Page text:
Tracing Digital Data Distribution License Acknowledgement
Bypassing of the acknowledgment operation can be avoided by integrating the physical actions constituting assent with the actual digital data 13.
Initially, the digital data 13 is convoluted (operation 31). The digital data 13 can be convoluted either prior to or upon demand by a user. In one embodiment, the same operation is used for convoluting and deconvoluting, as further described below with reference to
Upon accessing the convoluted digital data, the user is prompted to acknowledge the license terms, preferably after reviewing a displayed view of the license (operation 33). The prompt could be generated, for instance, by an installer application. The user must enter a phrase, such as “I accept license,” or words to that effect, to acknowledge the license terms and be bound (operation 34). The convoluted digital data is deconvoluted by applying the phrase (block 35), after which the user is permitted access to the deconvoluted digital data (operation 36).
The digital data 13 is encoded using a methodology that requires entry of a phrase signifying acknowledgement, such as “I accept the license,” or words to that effect, to deconvolute the convoluted digital data. If acknowledgment is provided through a front-end application, such as an installer application, the phrase can be transparently submitted to deconvolute the digital data. However, if the installer application is surreptitiously bypassed, the digital data remains convoluted until, and if, the user submits the phrase under the correct operation to deconvolute the convoluted digital data.
Layering within Security Provisioning
Convolution can be provided as part of a comprehensive security scheme.
Symmetric Encoding and Decoding
Symmetric encoding and decoding through convolution apply the same phrase using the same operation.
Asymmetric Encoding and Decoding
Asymmetric encoding and decoding through convolution apply different operations under a transposed phrase that requires application of a phrase such as, “I accept the license,” or words to that effect, to deconvolute the digital data.
The digital data 13 can be convoluted and distributed centrally by a server accepting requests for distribution.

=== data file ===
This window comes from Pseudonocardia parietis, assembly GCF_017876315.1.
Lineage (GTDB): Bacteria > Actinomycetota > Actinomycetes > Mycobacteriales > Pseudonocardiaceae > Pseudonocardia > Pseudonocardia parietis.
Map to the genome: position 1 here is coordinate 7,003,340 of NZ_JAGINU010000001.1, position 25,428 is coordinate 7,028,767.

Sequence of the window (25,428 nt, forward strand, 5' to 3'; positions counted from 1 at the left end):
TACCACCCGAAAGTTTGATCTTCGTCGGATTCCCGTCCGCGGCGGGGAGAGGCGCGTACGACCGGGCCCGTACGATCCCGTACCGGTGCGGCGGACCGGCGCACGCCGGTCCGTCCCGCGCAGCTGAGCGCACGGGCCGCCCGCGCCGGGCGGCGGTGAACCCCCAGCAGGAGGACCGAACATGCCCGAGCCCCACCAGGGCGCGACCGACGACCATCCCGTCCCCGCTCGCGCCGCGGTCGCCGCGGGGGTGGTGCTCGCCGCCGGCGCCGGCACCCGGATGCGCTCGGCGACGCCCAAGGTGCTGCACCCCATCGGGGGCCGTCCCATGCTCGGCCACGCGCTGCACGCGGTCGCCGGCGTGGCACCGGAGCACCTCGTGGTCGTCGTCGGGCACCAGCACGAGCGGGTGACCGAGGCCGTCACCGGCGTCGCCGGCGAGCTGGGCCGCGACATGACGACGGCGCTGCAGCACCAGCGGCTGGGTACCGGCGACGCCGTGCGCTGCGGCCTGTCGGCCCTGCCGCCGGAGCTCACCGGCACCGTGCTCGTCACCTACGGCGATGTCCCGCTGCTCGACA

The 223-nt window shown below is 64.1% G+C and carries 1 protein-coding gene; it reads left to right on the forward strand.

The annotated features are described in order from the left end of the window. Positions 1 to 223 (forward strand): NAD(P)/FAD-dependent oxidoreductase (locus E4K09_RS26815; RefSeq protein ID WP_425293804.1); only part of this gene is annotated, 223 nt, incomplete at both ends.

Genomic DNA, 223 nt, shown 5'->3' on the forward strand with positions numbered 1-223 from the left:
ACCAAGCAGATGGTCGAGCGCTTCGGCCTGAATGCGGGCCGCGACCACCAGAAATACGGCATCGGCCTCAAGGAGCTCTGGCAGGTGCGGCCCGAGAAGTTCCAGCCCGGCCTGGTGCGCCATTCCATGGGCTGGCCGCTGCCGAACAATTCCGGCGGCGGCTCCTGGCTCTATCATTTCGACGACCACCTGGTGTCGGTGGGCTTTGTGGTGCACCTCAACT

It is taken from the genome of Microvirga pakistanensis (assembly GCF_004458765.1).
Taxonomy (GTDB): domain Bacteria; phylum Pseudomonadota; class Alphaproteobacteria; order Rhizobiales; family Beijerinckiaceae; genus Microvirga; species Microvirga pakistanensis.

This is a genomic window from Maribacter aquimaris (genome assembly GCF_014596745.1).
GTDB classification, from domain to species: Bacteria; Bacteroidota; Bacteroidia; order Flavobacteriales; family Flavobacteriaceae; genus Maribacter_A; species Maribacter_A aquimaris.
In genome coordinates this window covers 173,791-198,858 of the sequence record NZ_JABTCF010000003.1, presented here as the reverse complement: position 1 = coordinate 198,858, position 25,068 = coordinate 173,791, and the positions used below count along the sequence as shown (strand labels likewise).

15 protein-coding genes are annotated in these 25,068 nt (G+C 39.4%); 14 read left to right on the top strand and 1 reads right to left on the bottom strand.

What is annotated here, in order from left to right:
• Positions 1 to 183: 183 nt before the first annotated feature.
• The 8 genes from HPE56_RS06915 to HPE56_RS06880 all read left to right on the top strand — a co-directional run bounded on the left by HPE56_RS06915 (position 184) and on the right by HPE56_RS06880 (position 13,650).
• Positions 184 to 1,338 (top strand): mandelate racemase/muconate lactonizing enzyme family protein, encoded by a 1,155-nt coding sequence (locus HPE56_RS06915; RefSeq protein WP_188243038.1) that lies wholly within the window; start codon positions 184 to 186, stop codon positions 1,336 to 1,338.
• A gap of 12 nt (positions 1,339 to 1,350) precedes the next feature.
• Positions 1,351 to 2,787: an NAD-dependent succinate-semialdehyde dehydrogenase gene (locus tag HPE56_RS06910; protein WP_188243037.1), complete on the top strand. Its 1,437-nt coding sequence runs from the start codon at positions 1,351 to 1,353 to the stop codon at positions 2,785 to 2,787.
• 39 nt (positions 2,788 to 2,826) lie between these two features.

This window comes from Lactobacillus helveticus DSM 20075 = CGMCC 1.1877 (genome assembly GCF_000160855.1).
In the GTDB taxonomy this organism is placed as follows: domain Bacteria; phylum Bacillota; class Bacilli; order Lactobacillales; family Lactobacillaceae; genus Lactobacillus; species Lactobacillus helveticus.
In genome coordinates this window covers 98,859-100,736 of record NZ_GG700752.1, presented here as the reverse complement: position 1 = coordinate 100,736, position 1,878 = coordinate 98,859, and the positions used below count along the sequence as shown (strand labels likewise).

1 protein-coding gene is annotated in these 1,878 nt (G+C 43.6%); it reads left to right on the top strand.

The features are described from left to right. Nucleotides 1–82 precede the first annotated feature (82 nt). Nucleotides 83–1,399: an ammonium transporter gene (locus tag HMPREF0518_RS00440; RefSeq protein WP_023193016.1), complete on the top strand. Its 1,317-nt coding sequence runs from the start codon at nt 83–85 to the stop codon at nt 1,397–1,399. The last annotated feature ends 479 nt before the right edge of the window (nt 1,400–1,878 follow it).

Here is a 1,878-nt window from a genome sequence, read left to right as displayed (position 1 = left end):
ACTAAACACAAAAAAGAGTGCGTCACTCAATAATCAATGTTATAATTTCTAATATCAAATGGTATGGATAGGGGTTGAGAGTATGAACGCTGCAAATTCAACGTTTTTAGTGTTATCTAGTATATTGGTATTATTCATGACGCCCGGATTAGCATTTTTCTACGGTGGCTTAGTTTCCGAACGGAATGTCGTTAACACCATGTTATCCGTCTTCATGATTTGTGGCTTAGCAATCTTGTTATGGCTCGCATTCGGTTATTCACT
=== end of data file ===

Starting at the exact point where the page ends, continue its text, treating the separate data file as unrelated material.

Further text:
The server 91 includes a security module 92, database module 93, and distribution module 94. The security module 92 convolutes digital data 101 maintained in a database 98 through a convolution submodule 95. In a further embodiment, the security module 92 provides layered security by applying encryption through an encryption submodule 96 to convoluted digital data. The digital data 101 is maintained in the database 98 managed by the database module 93. The server 91 includes a secure storage device 97 storing a set of phrases for convolution 99 and, in a further embodiment, cryptographic keys 100. Following convolution and, in a further embodiment, encryption, the digital data 101 is stored as protected digital data 102 in the database 98.
Subsequently, the server 91 accepts digital data requests 103 through the distribution module 94, which validates users and provides the protected digital data 102 stored on a physical media distribution 104 or online distribution 105. Other modules and server functionality are possible.
Circuit for Providing Traceable Acknowledgement
In one embodiment, the same operation is applied under a phrase, such as, “I accept the license,” or words to that effect, to signify license acknowledgement using the same operation, such as an XOR operation.
While the invention has been particularly shown and described as referenced to the embodiments thereof, those skilled in the art will understand that the foregoing and other changes in form and detail may be made therein without departing from the spirit and scope of the invention.
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|U.S. Classification||705/59, 705/52, 726/27, 705/51|
|International Classification||H04L9/00, H04N7/16|
|Jul 14, 2005||AS||Assignment|
Owner name: SUN MICROSYSTEMS, INC.,CALIFORNIA
Free format text: ASSIGNMENT OF ASSIGNORS INTEREST;ASSIGNOR:HAMILTON, GRAHAM;REEL/FRAME:016787/0849
Effective date: 20050713
|Sep 11, 2013||FPAY||Fee payment|
Year of fee payment: 4
|Dec 16, 2015||AS||Assignment|
Owner name: ORACLE AMERICA, INC., CALIFORNIA
Free format text: MERGER AND CHANGE OF NAME;ASSIGNORS:ORACLE USA, INC.;SUN MICROSYSTEMS, INC.;ORACLE AMERICA, INC.;REEL/FRAME:037306/0268
Effective date: 20100212